means they're doing something 'wrong'. But if you turn this on its head,
and encourage that sense of disorientation, I'm interested in the creative
outcomes. In 'House of Mazes' this was a key area of exploration. For
example, in the second maze performers have to visualise a 3D space and
the flute player has to try to 'find' the cello player. In this piece, the idea of
lostness is very much with the performers, whereas in 'TOMB', I try to give
the audience an insight into this lost experience in the way that I combine
video, maze-like scoring, and fixed media electronics cued in real-time.
In terms of developing timbral ideas, I do really like to work closely with
performers. For the piece you've commissioned - 'overcast' - I've spent time
working with Gary Farr on the trumpet material, and this collaboration has
impacted greatly on the music I've written.
(SD) I really love the idea of one player trying to 'find' another, and in the case of the flute and 'cello in 'House of Mazes' what interests me is the switch from the isolation and individualism of the navigations to a moment whereby the flutist has this ordeal of trying to continue such a navigation but listen carefully to the activity of a 'master' of sorts (the 'cello) that they're being strung along by. There all of a sudden becomes a very apparent connection between players.
(NW) Yes, and for me this is a new sort of connection in a chamber music context.
"Normally in music, being lost is an undesirable state for a performer, and means they're doing something 'wrong'.
But if you turn this on its head, and encourage that sense of disorientation, I'm interested in the creative outcomes."
(SD) The piece that ultimately prompted us to approach you for this project was ‘TOMB’, for alto flute, electronics and video, which you mentioned earlier and was recently premiered by Gavin Osborn and yourself at the Martin Harris Centre in Manchester. I was totally absorbed by this immersive, mesmeric journey through a beautiful mysterious location, and it totally struck a chord with our focus on location for this project. What can you tell us about this piece, in particular about the relationship between performers and location and the translation to an audience?
(NW) Thank you! Well, like I said earlier, one of my main aims was to draw the audience inside the sense of lostness in the performance. I have a friend who is a keen explorer of disused mines, and have been looking at his photographs of these locations in absolute awe. This, combined with my pre-existing interest in underground mazes (e.g. explored in the collaborative multimedia piece with Gavin Osborn and Trio Atem, 'Chthonic Mazes') led me to try and seek a location where I could - safely - film shots for TOMB. The Derbyshire Caving Club kindly gave me access to a disused mine in Alderley Edge, where we filmed in a series of locations in a labyrinthine network of caves and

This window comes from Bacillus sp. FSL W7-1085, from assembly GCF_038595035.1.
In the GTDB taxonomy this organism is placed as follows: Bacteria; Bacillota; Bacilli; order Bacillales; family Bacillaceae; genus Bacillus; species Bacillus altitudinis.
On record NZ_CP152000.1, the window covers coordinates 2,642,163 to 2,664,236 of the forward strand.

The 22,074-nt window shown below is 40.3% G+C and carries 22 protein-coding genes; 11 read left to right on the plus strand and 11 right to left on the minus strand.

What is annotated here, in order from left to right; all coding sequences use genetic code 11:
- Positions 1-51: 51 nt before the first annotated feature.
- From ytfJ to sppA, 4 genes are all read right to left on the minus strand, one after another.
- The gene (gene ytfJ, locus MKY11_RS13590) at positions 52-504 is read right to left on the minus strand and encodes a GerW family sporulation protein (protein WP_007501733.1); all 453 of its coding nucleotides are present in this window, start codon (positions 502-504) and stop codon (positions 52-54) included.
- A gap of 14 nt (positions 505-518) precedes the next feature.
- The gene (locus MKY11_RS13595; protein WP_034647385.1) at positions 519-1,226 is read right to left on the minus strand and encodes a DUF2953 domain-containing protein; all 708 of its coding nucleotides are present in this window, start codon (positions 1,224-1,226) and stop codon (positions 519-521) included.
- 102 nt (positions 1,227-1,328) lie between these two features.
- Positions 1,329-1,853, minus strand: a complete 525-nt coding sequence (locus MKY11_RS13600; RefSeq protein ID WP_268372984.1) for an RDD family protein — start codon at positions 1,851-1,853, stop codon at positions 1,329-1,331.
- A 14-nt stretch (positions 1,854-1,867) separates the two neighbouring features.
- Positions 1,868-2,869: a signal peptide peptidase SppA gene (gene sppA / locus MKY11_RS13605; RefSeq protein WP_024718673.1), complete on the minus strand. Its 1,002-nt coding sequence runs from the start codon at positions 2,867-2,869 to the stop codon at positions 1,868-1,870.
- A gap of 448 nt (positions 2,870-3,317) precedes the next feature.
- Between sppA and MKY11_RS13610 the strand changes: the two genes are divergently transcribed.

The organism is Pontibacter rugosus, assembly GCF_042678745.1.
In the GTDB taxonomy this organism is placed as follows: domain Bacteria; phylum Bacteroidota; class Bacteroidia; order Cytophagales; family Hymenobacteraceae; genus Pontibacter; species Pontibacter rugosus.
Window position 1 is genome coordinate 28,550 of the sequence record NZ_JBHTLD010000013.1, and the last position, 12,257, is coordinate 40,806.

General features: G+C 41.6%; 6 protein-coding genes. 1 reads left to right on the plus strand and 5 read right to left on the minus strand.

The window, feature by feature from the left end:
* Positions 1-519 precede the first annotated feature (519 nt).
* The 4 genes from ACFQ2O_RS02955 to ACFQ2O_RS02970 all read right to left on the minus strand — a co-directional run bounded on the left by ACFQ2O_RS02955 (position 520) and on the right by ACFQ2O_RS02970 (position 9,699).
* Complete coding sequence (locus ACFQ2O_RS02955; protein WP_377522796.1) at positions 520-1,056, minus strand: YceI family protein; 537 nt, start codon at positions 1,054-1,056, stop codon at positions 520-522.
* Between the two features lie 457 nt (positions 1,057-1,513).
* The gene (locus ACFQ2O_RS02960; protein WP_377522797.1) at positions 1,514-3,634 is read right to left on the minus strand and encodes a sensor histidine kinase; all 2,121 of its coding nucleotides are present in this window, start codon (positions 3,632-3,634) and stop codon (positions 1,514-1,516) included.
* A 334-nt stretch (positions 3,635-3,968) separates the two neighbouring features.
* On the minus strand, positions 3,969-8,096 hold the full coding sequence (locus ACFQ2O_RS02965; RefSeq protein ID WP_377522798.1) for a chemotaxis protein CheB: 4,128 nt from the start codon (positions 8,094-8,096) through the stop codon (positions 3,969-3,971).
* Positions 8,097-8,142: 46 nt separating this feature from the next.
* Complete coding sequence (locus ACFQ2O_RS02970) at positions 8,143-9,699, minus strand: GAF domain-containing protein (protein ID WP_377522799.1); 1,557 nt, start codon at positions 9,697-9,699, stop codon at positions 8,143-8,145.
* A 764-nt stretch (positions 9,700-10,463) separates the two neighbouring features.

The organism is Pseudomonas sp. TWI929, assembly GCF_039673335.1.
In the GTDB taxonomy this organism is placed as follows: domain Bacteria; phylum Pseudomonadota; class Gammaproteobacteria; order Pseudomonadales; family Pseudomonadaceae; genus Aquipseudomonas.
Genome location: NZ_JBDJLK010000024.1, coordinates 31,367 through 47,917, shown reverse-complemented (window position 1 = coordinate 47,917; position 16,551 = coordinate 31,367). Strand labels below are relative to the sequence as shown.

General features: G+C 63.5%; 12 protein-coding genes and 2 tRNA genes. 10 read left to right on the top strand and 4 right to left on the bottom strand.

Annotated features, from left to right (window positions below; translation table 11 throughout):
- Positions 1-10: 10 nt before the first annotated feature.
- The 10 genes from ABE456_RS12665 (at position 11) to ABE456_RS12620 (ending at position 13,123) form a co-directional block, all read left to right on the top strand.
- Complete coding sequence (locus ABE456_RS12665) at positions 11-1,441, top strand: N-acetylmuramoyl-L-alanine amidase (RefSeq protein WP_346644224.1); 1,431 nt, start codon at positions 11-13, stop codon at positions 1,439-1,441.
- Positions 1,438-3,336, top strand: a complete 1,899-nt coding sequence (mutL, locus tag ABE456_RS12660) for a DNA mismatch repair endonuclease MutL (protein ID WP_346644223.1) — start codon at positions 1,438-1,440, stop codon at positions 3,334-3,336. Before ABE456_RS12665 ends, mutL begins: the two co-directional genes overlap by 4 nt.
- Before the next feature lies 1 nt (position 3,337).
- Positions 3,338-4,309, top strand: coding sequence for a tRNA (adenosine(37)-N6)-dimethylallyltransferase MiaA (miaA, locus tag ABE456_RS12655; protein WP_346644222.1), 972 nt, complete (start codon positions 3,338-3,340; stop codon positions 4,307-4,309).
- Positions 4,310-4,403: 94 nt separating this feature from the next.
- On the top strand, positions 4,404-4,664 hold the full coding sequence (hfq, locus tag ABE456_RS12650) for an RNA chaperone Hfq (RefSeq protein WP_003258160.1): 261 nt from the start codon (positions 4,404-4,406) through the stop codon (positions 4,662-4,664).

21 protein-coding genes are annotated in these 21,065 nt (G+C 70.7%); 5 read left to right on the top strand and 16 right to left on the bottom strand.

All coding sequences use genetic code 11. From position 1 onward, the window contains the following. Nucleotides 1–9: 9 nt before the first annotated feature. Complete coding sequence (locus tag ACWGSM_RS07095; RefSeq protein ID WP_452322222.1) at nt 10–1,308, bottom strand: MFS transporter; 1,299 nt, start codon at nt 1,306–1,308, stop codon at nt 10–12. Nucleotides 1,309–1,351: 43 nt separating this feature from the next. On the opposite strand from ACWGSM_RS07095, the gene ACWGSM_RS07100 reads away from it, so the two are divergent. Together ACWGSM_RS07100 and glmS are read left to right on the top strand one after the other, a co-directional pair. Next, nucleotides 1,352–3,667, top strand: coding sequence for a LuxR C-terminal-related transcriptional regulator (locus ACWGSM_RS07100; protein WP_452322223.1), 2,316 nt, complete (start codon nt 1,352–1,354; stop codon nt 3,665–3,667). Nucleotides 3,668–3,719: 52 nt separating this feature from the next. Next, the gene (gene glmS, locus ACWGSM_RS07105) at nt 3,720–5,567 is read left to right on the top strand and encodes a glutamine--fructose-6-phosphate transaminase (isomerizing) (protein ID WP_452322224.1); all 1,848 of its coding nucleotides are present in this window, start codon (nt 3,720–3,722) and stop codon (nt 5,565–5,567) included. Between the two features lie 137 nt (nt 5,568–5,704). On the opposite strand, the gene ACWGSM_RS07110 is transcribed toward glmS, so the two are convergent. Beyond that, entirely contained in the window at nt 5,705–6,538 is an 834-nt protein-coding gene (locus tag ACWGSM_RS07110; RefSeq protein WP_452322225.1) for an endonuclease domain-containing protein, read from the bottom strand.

tunnels. Without our expert guides, it would have been really easy to find ourselves lost in the dark in this place! I think that comes across in the final films, which have been edited to look a little like they are artefacts found some years later. In the piece itself, the performer is using the film as score, responding to specific changes in light, and must almost imagine themselves to be in this lost location. I hope that audiences sense this, and are able to share that experience because of the visual element, and the way that visuals and sound interact and combine.
(SD) Sounds like a fascinating place, and the intention really did come across in performance. I began to wonder how it would feel taking this audience invitation onto another level and projecting across the entire space, and maybe even the potential for VR. Anyway... I feel like the underground elementprovides an extra sense of panic related to the fear of the unknown - I don't know whether or not that's something you considered?